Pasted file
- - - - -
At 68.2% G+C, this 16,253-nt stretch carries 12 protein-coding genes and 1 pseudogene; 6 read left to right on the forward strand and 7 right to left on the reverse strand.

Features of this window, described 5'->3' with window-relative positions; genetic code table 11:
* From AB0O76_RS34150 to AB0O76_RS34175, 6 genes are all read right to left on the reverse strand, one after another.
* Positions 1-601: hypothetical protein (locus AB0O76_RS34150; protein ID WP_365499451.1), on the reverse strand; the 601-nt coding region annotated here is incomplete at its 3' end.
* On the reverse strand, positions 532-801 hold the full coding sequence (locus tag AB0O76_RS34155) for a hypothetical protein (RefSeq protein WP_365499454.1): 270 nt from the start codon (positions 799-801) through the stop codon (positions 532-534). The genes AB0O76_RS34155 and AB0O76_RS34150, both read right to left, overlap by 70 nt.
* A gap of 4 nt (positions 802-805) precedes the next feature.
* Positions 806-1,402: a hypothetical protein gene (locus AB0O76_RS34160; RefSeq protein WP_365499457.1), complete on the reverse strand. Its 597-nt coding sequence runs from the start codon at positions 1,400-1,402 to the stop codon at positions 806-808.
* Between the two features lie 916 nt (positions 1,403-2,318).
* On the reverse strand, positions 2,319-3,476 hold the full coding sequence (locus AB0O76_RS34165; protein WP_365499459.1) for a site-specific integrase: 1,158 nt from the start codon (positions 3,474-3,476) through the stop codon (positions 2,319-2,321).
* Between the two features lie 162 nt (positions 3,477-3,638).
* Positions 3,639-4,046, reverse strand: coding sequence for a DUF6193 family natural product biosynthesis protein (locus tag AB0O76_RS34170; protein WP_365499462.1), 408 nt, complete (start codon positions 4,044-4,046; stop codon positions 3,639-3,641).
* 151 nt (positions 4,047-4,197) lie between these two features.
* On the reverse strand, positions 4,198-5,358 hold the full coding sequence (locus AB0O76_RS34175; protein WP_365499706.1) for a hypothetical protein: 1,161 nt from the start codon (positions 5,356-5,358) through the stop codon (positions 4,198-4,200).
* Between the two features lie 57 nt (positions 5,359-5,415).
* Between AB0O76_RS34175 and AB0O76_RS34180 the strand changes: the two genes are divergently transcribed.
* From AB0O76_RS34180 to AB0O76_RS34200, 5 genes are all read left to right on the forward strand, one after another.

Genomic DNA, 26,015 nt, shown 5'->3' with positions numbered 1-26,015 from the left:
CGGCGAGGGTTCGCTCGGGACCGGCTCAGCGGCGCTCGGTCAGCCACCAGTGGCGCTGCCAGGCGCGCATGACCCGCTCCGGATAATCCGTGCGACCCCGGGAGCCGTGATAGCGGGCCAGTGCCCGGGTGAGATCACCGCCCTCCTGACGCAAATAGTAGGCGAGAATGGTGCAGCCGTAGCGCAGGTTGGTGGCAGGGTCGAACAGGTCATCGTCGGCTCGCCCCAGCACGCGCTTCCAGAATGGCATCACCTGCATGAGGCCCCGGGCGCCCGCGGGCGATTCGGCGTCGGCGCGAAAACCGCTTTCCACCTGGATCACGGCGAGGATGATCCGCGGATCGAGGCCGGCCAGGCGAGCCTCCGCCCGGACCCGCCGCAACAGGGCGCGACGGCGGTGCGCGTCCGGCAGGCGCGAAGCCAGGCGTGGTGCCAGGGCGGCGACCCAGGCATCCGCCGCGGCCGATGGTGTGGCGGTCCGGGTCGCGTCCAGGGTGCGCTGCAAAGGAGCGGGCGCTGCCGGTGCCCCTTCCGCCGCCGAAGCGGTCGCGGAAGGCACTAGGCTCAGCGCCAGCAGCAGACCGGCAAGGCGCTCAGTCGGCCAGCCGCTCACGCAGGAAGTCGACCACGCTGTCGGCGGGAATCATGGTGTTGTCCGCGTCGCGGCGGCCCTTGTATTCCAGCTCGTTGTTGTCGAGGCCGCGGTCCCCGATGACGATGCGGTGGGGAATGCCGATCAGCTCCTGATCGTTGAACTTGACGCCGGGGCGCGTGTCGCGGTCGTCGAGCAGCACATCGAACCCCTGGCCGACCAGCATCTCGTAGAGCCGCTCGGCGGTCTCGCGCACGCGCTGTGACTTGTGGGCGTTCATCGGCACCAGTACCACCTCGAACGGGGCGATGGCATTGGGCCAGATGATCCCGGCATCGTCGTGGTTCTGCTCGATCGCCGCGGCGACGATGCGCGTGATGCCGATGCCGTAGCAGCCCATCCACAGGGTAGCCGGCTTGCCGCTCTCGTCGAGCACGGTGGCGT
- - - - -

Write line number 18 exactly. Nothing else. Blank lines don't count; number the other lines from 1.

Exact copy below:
CGGCGAGGGTTCGCTCGGGACCGGCTCAGCGGCGCTCGGTCAGCCACCAGTGGCGCTGCCAGGCGCGCATGACCCGCTCCGGATAATCCGTGCGACCCCGGGAGCCGTGATAGCGGGCCAGTGCCCGGGTGAGATCACCGCCCTCCTGACGCAAATAGTAGGCGAGAATGGTGCAGCCGTAGCGCAGGTTGGTGGCAGGGTCGAACAGGTCATCGTCGGCTCGCCCCAGCACGCGCTTCCAGAATGGCATCACCTGCATGAGGCCCCGGGCGCCCGCGGGCGATTCGGCGTCGGCGCGAAAACCGCTTTCCACCTGGATCACGGCGAGGATGATCCGCGGATCGAGGCCGGCCAGGCGAGCCTCCGCCCGGACCCGCCGCAACAGGGCGCGACGGCGGTGCGCGTCCGGCAGGCGCGAAGCCAGGCGTGGTGCCAGGGCGGCGACCCAGGCATCCGCCGCGGCCGATGGTGTGGCGGTCCGGGTCGCGTCCAGGGTGCGCTGCAAAGGAGCGGGCGCTGCCGGTGCCCCTTCCGCCGCCGAAGCGGTCGCGGAAGGCACTAGGCTCAGCGCCAGCAGCAGACCGGCAAGGCGCTCAGTCGGCCAGCCGCTCACGCAGGAAGTCGACCACGCTGTCGGCGGGAATCATGGTGTTGTCCGCGTCGCGGCGGCCCTTGTATTCCAGCTCGTTGTTGTCGAGGCCGCGGTCCCCGATGACGATGCGGTGGGGAATGCCGATCAGCTCCTGATCGTTGAACTTGACGCCGGGGCGCGTGTCGCGGTCGTCGAGCAGCACATCGAACCCCTGGCCGACCAGCATCTCGTAGAGCCGCTCGGCGGTCTCGCGCACGCGCTGTGACTTGTGGGCGTTCATCGGCACCAGTACCACCTCGAACGGGGCGATGGCATTGGGCCAGATGATCCCGGCATCGTCGTGGTTCTGCTCGATCGCCGCGGCGACGATGCGCGTGATGCCGATGCCGTAGCAGCCCATCCACAGGGTAGCCGGCTTGCCGCTCTCGTCGAGCACGGTGGCGT